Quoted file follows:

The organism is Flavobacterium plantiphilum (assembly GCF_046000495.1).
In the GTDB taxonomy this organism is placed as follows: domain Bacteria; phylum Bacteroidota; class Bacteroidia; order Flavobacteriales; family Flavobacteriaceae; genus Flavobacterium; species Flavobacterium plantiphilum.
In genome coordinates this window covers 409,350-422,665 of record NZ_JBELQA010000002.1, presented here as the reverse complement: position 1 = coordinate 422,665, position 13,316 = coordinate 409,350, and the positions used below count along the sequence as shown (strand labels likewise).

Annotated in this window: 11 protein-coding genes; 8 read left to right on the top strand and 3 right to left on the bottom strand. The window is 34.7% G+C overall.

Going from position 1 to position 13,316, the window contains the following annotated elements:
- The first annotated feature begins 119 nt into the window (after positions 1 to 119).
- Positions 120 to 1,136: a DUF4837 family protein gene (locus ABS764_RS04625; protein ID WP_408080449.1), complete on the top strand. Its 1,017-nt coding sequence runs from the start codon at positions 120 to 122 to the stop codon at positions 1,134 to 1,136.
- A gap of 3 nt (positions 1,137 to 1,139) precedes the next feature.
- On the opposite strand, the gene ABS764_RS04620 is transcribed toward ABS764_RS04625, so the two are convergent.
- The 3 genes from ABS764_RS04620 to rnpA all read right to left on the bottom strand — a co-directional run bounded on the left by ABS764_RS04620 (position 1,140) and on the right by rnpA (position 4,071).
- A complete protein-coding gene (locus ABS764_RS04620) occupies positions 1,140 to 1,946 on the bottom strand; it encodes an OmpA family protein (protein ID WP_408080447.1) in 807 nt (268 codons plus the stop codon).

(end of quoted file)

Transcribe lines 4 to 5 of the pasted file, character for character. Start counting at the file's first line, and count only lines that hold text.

Annotated in this window: 11 protein-coding genes; 8 read left to right on the top strand and 3 right to left on the bottom strand. The window is 34.7% G+C overall.

Going from position 1 to position 13,316, the window contains the following annotated elements: